A more recent Supreme Court opinion promulgated the tenet, noting: “An unpatentable article, like an article on which the patent has expired, is in the public domain, and may be made and sold by whoever chooses to do so.”[viii] In addressing patents covering rifles, the Court stated that “when such patents expired, anyone 'who has ordinary skill in the rifle-making art' is able to use the technology of such expired patents for which Colt earlier had a monopoly position for 17 years.”[ix] In Bonito Boats, Inc. v. Thunder Craft Boats, Inc., the Court stated that “For almost 100 years it has been well established that in the case of an expired patent, the federal patent laws do create a federal right to ‘copy and to use.’”[x] Less than a decade ago, the Court stated: “And when the patent expires, the patentee’s prerogatives expire too, and the right to make or use the article, free from all restriction, passes to the public.”[xi] Now the Court has once again repeated the tenet that “upon the expiration of [the patent], the knowledge of the invention [i]nures to the people, who are thus enabled without restriction to practice it.”[xii] (emphasis added).
No wonder we have come to equate patent expiration with absolute freedom to use the formerly protected invention. The problem is this tenet is flawed. An expired patent does not necessarily convey a public right to practice the invention “without restriction.”
There may be a legal restriction to practicing the invention of an expired patent, in the form of a dominating patent. The following figure illustrates how a dominating patent can present a legal restriction to practicing the invention of an expired patent. In the figure, the box labeled “Patent A” represents a dominating patent and the box labeled “Patent B” represents an expired patent.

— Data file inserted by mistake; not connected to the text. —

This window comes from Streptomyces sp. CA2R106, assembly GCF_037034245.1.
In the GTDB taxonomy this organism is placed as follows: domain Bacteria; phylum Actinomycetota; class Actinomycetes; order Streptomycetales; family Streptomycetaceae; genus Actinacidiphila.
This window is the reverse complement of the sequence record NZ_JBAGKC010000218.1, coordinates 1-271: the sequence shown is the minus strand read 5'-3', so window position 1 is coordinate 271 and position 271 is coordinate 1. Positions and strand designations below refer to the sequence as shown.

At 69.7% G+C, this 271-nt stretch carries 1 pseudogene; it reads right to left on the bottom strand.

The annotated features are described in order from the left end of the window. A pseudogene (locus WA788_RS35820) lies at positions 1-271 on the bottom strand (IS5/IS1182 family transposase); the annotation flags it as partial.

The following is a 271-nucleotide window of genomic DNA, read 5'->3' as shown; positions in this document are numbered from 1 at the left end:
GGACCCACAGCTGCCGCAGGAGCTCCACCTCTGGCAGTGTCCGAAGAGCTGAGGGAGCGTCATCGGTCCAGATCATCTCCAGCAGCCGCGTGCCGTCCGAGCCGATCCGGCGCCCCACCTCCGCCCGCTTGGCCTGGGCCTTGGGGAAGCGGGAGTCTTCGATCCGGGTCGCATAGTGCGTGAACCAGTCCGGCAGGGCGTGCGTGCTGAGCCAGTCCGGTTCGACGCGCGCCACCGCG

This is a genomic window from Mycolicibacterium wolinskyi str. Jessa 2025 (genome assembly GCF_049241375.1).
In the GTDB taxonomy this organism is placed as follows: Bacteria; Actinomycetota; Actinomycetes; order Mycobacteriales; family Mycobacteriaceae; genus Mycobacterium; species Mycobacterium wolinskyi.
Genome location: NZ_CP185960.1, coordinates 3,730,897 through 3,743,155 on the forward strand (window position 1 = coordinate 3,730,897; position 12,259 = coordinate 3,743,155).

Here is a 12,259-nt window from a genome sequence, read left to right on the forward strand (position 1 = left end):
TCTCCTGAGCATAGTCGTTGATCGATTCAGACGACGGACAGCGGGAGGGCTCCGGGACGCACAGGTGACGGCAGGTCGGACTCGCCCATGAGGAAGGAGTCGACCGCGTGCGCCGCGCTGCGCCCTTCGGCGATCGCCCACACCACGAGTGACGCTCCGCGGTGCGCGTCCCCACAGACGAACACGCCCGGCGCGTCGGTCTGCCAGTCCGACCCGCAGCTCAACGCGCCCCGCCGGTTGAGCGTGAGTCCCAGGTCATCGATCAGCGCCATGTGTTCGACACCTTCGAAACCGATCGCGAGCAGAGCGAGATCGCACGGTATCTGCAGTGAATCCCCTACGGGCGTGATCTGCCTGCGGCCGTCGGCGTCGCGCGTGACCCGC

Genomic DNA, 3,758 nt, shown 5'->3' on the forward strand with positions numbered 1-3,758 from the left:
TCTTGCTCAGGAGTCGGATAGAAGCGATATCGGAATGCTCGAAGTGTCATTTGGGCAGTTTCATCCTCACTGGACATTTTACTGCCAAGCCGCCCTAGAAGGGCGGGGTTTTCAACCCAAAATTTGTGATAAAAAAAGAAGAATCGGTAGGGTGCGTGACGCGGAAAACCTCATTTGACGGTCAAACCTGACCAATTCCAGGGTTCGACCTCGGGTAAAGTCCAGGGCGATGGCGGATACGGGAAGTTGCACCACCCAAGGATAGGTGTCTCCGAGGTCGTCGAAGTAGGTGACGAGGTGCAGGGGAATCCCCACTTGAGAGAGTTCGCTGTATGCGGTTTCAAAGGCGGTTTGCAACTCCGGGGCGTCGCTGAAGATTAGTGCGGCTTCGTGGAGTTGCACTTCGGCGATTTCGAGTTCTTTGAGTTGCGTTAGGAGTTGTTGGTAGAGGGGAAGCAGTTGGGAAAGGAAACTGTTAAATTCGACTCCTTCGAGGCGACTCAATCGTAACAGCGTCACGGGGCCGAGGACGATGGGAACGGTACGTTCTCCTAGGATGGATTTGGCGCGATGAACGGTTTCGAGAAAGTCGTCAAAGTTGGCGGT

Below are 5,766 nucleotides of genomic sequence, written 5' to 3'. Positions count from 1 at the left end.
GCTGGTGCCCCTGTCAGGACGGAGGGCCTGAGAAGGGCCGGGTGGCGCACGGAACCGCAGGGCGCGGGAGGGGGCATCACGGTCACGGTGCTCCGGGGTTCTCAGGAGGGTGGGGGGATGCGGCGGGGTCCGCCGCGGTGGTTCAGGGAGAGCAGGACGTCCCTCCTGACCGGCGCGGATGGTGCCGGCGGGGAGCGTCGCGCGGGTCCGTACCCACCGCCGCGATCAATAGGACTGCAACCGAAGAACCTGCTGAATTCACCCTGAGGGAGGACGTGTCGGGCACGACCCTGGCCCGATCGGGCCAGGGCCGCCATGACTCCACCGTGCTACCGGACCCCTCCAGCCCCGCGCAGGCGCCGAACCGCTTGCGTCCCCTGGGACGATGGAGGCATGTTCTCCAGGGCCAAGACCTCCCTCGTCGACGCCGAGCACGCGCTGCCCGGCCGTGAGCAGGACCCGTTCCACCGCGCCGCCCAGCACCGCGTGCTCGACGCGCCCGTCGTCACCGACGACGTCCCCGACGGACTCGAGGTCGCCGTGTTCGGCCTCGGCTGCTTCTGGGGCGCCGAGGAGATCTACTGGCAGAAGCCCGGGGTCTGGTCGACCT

For the purpose of discussion, consider Patent A covers an automobile transmission configured to operate in an automatic shifting mode. Consider expired Patent B covers a dual-mode automobile transmission, configured to operate in a manual shifting mode or an automatic shifting mode, as selected by the driver. In this scenario, we can assume that Patent A was issued before Patent B. Patent B was allowed because the addition of the alternative manual shifting mode met the novelty and non-obviousness standards for patentability.
Patent A “dominates” Patent B because in every instance where the transmission covered by Patent B operates in the automatic shifting mode, it falls within the scope of Patent A, thereby infringing Patent A. If Patent B expires while Patent A is active, the enforceability of Patent A is not affected (Patent A remains enforceable against all unauthorized practices of its claimed automatic shifting transmission). Anyone who practices the transmission of expired Patent B in the automatic shifting mode without authorization from the holder of active Patent A, infringes Patent A. Therefore, it is incorrect to say that an expired patent (e.g., Patent B) necessarily passes the invention to the public domain to be practiced “without restriction.” A more accurate statement is that an expired patent terminates the period of exclusivity held by the patent owner, but the covered invention may still be subject to an active dominating patent.
Won’t Patent A expire before Patent B, you ask? Not always. Throughout the development of U.S. patent law the term of a patent has been modified and, in some instances, it has been amended to allow for term extensions. Recognizing that FDA approval for new drugs can take years, resulting in a diminished patent term by the time the drug enters the market, Congress passed laws allowing for term extensions for certain drug patents.[xiii] The term of general utility patents can also be extended. Under 35 U.S.C. § 154(b) of the Patent Act, the term of a U.S. patent can be extended if delay in issuance of the patent is attributed to the Patent Office.